Rough stink bugs in the genus Brochymena, native to North America, have suffered ever since the arrival of the invasive Brown Marmorated Stink Bug from Eurasia. The two are easily confused at first glance, but if you find large numbers of stink bugs in or around your residence, chances are it is the invader, not our natives. Brochymena also overwinters in the adult stage, but usually stays outdoors, tucking itself under loose bark with other members of its kind, or finding some other snug place where conflict with people is minimal.
Last month I had occasion to go to Portland, Oregon, where I encountered the specimen shown above. It is likely Brochymena affinis, but identifying rough stink bugs to species is difficult if not impossible without scrutinizing the (dead) creature under a microscope.
Many times you will find Brochymena out and about on warm, sunny winter days. That does not mean they are easy to spot, however. They resemble both in appearance and texture the lichen-mottled bark on trees. Indeed, their other common name is "tree stink bugs." Adults fly well, and may alight on fences, the sidewalk, or some other similar, contrasting backdrop, and it is then that one usually recognizes them as animate objects.
Depending on which authority you consult, there are somewhere between 21 and 23 species of Brochymena found in North America north of Mexico. Adults of our species collectively range from 10-19 millimeters in body length, and are an overall gray color with black and white or ivory speckling. Eggs are laid in small clusters on twigs of trees, and the nymphs that hatch progress through four instars (an instar is the interval between molts) before reaching adulthood. Their development from egg to adult is surprisingly long, so there is but one generation produced annually, at least in temperate climates.
Their ability to withstand cold became abundantly clear to me when I was still collecting and preserving specimens. When I was in Cincinnati I discovered an aggregation of rough stink bugs beneath a shard of bark on a tree. I attempted to kill some of them by placing them in a container inside my freezer. I think I left them there about a week or so, took them out, and found them coming back to life in short order.
Rough stink bugs are not pests in any way, shape, or form, so consequently rather little is known about these insects of non-economic importance. They are suspected of feeding on the sap of host trees and shrubs, though there are persistent rumors that they are occasionally predatory. Since many true bugs (Hemiptera: Heteroptera) are opportunistic predators or scavengers on other insects, this may not be a stretch.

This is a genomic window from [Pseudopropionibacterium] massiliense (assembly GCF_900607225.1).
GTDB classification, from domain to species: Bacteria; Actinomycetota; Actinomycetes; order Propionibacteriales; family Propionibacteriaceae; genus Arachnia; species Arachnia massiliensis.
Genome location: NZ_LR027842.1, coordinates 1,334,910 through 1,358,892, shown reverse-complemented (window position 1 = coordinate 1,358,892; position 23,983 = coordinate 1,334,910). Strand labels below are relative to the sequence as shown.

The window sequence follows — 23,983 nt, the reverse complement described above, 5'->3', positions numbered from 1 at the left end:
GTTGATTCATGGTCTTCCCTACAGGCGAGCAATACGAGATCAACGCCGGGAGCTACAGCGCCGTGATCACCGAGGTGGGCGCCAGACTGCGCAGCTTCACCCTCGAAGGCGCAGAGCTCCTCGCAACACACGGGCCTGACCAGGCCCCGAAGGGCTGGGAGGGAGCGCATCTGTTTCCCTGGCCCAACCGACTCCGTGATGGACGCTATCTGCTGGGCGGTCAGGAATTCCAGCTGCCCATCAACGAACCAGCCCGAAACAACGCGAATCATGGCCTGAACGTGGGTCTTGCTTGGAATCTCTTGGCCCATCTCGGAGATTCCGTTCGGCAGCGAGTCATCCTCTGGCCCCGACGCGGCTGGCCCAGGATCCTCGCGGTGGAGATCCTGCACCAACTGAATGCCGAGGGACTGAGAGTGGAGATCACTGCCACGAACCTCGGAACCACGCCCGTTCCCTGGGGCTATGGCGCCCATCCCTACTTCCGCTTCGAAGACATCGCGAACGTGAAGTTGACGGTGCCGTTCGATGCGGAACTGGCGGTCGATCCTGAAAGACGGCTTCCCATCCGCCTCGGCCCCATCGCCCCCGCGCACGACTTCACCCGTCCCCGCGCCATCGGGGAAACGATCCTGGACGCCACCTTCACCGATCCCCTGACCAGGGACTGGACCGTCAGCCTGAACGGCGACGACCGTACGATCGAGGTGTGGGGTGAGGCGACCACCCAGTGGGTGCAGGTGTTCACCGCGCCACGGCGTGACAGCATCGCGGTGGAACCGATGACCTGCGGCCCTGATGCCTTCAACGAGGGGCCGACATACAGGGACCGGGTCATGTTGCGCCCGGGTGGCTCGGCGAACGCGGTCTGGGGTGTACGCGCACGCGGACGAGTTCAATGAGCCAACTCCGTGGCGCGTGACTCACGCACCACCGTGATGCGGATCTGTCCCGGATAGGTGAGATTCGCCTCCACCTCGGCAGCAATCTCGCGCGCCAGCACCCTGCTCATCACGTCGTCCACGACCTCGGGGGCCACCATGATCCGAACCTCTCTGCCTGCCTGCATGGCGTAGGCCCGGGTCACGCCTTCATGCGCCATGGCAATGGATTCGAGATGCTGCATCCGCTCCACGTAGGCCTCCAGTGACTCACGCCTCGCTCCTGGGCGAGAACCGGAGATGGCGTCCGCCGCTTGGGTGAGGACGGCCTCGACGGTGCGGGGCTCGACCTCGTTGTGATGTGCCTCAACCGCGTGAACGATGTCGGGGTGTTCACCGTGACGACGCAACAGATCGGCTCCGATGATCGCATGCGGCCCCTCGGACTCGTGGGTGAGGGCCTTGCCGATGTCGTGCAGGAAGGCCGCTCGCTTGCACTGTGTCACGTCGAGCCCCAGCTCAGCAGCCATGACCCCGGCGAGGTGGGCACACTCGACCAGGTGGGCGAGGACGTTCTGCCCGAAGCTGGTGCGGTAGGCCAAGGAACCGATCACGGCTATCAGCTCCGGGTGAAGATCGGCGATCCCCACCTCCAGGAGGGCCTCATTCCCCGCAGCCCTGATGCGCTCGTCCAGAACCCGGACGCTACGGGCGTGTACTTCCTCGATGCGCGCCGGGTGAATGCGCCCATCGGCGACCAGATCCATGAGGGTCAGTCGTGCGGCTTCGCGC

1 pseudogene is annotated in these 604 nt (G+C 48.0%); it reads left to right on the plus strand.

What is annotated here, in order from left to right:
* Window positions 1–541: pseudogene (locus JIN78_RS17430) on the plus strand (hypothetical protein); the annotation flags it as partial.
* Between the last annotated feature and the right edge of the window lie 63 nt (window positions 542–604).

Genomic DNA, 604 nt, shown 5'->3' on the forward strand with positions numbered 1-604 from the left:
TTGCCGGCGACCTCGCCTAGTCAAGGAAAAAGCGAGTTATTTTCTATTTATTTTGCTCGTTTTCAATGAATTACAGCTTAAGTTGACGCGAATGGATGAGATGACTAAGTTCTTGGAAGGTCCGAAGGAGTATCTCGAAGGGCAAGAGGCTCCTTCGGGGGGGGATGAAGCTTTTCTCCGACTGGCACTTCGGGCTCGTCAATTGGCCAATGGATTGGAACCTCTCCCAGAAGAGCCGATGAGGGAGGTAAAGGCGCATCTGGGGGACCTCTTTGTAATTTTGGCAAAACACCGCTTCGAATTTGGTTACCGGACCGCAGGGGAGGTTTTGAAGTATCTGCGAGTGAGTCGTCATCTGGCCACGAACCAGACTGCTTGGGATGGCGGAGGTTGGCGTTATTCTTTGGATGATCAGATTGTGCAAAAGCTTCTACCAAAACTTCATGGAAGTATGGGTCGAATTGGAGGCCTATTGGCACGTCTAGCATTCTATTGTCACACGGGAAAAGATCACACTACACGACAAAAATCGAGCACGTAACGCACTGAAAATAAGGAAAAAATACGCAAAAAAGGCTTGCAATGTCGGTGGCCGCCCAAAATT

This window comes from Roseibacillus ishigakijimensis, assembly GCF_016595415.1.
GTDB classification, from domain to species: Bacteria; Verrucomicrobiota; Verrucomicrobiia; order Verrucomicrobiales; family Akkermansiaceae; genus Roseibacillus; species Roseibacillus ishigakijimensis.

So, how does one tell a harmless Brochymena from a pestiferous Brown Marmorated Stink Bug (BMSB)? First, look at the antennae. The BMSB has white bands on the last two antennal segments. Rough stink bugs have no such contrasting markings on the antennae. Second, look at the leading edge of the pronotum (top surface of thorax), right behind the head. There are fine teeth along that edge in Brochymena, not so in the BMSB.
Given their cryptic nature, it amazes me that any other creature could find them and make a meal out of them, but enemies they do have. Rough stink bugs are known to be the prey of the sand wasp Bicyrtes quadrifasciata, for example. The female wasp finds a stink bug, stings it into paralysis, and then flies it back to her nest burrow where she deposits it as food for her larval offspring. Birds, and fence lizards are also recorded as predators of the adult bugs. Feather-legged tachinid flies in the genus Trichopoda glue their eggs to the top of a stink bug's body where the insect cannot reach to groom them off. The fly larva that hatches bores through the exoskeleton of the host and feeds as an internal parasite, usually killing the bug eventually.
The eggs of Brochymena are also parasitized by the tiny platygastrid wasps Trissolcus brochymenae and Telenomus sp.; and the eupelmid wasp Anastatus reduvii.
Look for rough stink bugs in spring and fall when they are emerging from, and entering, hibernation. You'll have to look closely, though, given their camouflage.
Sources: Cuda, J.P. and J.E. McPherson. 1976. "Life History and Laboratory Rearing of Brochymena quadripustulata with Descriptions of Immature Stages and Additional Notes on Brochymena arborea (Hemiptera: Pentatomidae)," Ann. Ent. Soc. Amer. 69(5): 977-983.
McPherson, J.E. 1982. The Pentatomoidea (Hemiptera) of Northeastern North America with emphasis on the fauna of Illinois. Carbondale: Southern Illinois University Press. 240 pp.
Sutherland, Carol, and C. Scott Bundy. 2012. "Real Stinkers in Pecan Production: Stink Bugs, New & Old (plus Leaf-footed Plant Bugs)," Proceedings of the 46th Annual Conference of the Western Pecan Growers Association, pp. 44-55.